Chronicle of a Cowgirl Camp Cook
Participating in Kent Rollins’s chuckwagon cooking school, I learned a little about cowboy etiquette, a lot about Dutch-oven cooking, and some unexpected lessons about life.
Cooking for a Cowboy Crew is something I’ve wished to do for many years. There’s something gratifying about satisfying the appetites of hungry cowboys who wake up before dawn and devour a hot breakfast, and who, after a long day of working in the elements, appreciate and look forward to a home-cooked meal, no matter how tired or dirty they are.
I wouldn’t consider myself a bona fide “foodie,” and definitely not a gourmet. I have, however, enjoyed cooking with pantry staples such as sugar, flour, cinnamon and baking powder since I was a young girl starting dinner before my parents arrived home from work. I’ve prepared lavish holiday meals for family and friends, helped cater weddings, and even hauled slow-cookers filled with barbecued beef and baked beans, packed tightly on the floorboard of a pickup, from ranch headquarters to the branding corral. Yet I’ve never cooked off a wagon for a large crew. So, when chuckwagon cook Kent Rollins invited me to participate in his cooking school last October, I accepted with a zestful “yes!”
Most would not consider cooking three meals a day over sweltering coals, slinging grub onto cowboys’ plates, doing dishes five times a day and sleeping in a muddy, flooded cowboy teepee a vacation. But that’s what makes those of us who crave the Western lifestyle unique. We appreciate the chance to get away from technology and modern conveniences, and return to old-fashioned ways. Rollins’s cooking school is all about using traditional techniques and utensils, mixing simple ingredients, and learning common-sense lessons about cooking over coals—lessons that sometimes also apply to life.
Rollins holds cooking schools twice a year, coinciding with spring and fall works. I attended the fall session, which was held on the Boddy Ranch, a cow-calf outfit in Henrietta, Texas, owned by Macon Boddy and settled by his ancestors more than 100 years ago.
The school started on a Wednesday evening with an informal orientation and steak dinner prepared by Rollins. I was greeted by Rollins and his wife, Shannon, at the turnoff for a deep two-track road that I followed to an open pasture shaded by an umbrella of mesquite and pecan trees. Five cowboy teepees—one for each student and our instructors—were erected in a little village. At the heart of camp was the Rollinses’ Red River Ranch wagon, attached to a large wall tent.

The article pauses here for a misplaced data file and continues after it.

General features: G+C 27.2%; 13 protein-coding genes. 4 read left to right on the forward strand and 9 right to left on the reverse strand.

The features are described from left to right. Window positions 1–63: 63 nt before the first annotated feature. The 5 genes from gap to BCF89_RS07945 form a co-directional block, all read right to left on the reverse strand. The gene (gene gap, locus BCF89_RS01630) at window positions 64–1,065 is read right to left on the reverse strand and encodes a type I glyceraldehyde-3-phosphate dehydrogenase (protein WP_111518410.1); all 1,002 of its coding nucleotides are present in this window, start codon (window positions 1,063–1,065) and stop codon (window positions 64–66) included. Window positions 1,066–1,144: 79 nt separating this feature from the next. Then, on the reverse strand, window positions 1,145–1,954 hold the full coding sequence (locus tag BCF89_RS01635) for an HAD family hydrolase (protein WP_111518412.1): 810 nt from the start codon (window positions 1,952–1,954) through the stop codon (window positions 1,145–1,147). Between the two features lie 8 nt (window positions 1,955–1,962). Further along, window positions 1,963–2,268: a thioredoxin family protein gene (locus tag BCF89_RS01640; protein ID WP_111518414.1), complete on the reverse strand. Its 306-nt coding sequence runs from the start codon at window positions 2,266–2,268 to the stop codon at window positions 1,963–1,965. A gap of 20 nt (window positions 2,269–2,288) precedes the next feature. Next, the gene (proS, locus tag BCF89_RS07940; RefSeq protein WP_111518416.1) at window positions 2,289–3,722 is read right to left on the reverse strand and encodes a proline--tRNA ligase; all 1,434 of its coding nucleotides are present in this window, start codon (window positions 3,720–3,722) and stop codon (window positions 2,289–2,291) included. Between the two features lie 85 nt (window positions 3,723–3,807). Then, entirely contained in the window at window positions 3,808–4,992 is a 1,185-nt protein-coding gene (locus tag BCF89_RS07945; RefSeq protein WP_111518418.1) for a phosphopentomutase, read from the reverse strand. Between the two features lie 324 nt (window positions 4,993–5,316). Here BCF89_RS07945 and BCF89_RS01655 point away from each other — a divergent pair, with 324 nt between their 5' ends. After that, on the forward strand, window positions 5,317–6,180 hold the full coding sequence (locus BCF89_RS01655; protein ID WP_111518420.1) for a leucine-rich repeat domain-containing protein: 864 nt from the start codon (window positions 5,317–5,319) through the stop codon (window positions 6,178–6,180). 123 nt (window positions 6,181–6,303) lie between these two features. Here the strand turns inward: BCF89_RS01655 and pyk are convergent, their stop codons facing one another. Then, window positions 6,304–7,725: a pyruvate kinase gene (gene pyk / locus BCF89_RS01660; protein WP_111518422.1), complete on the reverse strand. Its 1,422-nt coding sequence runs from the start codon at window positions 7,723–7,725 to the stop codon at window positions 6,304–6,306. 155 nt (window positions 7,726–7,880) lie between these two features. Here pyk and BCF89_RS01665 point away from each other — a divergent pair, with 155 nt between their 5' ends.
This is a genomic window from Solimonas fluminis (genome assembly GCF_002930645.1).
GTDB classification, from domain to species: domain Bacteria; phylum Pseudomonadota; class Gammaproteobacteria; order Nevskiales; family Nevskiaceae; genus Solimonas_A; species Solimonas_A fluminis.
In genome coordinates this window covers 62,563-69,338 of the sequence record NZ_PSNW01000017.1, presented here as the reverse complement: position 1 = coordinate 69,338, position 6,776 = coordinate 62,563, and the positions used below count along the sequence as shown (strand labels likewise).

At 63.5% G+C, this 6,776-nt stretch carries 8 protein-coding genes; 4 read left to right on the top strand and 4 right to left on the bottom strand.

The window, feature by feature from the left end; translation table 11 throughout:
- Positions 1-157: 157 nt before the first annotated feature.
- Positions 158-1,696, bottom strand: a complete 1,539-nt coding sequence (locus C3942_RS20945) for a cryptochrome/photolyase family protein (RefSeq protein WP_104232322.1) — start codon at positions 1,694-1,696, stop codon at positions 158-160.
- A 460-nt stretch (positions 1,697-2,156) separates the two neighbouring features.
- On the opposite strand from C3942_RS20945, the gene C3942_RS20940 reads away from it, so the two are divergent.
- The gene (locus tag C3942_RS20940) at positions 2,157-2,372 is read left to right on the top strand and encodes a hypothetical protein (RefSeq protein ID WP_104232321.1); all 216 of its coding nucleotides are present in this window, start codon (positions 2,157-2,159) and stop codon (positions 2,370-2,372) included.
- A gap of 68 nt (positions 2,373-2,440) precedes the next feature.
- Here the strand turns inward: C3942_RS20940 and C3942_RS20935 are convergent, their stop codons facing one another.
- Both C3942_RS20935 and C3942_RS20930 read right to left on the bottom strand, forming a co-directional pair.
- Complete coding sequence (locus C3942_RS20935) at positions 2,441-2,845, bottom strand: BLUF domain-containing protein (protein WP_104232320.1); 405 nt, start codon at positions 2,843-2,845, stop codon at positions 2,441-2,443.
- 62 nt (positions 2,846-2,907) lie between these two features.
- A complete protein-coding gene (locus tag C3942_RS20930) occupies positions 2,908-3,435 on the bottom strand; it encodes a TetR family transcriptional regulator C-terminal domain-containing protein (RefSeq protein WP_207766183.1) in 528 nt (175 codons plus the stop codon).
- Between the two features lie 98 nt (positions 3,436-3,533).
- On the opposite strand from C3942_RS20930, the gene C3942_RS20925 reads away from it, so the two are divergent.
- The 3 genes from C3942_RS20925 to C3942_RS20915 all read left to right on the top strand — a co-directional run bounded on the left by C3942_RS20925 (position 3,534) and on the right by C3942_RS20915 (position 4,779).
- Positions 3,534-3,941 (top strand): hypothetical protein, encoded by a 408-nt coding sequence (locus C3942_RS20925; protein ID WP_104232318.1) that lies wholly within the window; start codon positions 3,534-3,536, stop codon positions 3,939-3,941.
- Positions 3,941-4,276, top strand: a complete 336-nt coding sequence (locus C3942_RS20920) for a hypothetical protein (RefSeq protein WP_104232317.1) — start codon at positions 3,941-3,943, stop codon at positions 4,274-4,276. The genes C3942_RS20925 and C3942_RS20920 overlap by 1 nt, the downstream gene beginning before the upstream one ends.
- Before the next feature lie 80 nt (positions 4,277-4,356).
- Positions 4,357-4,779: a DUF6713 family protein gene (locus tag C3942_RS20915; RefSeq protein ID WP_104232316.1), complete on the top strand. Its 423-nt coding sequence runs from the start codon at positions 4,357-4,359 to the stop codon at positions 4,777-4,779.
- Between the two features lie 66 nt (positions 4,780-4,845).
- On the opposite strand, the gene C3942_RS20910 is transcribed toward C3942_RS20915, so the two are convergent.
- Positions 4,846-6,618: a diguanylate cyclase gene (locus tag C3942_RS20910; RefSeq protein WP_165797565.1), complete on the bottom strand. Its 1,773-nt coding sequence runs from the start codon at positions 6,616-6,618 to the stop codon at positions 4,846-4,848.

Kerosene lanterns glowed from the tent, and my fellow students were gathered around the largest camp stove I’ve ever seen.
“Meet Bertha,” Rollins said with his Oklahoma twang, introducing me to the stove before anyone else. “She has taken me to places I’ve never dreamed of going. I’ve cussed at her, but she never lets me down.”
Weighing more than 300 pounds, Bertha is a stout stove made by Texas cowboy Jimbo Humphreys. Bearing a rusted patina and a few dents from 23 years of use, she has four burners, produces plenty of scorching coals, and adds welcome warmth on cool fall mornings and evenings.
Joining me in the class were Shannon’s sister, Bridget Keller, a college student studying silversmithing and jewelry making at Metropolitan State College of Denver in Colorado; returning student and the Rollinses’ friend Rod Lake, a stay-at-home dad from Allen, Texas, who came for only a couple of days; and Tom Faulkenberry, a psychology professor at Texas A&M University’s Commerce, Texas, campus. Though diverse, the “class” had a couple of things in common—a love for ranch life, and the desire to preserve ranching heritage and perpetuate traditional cooking methods under Rollins’s tutelage.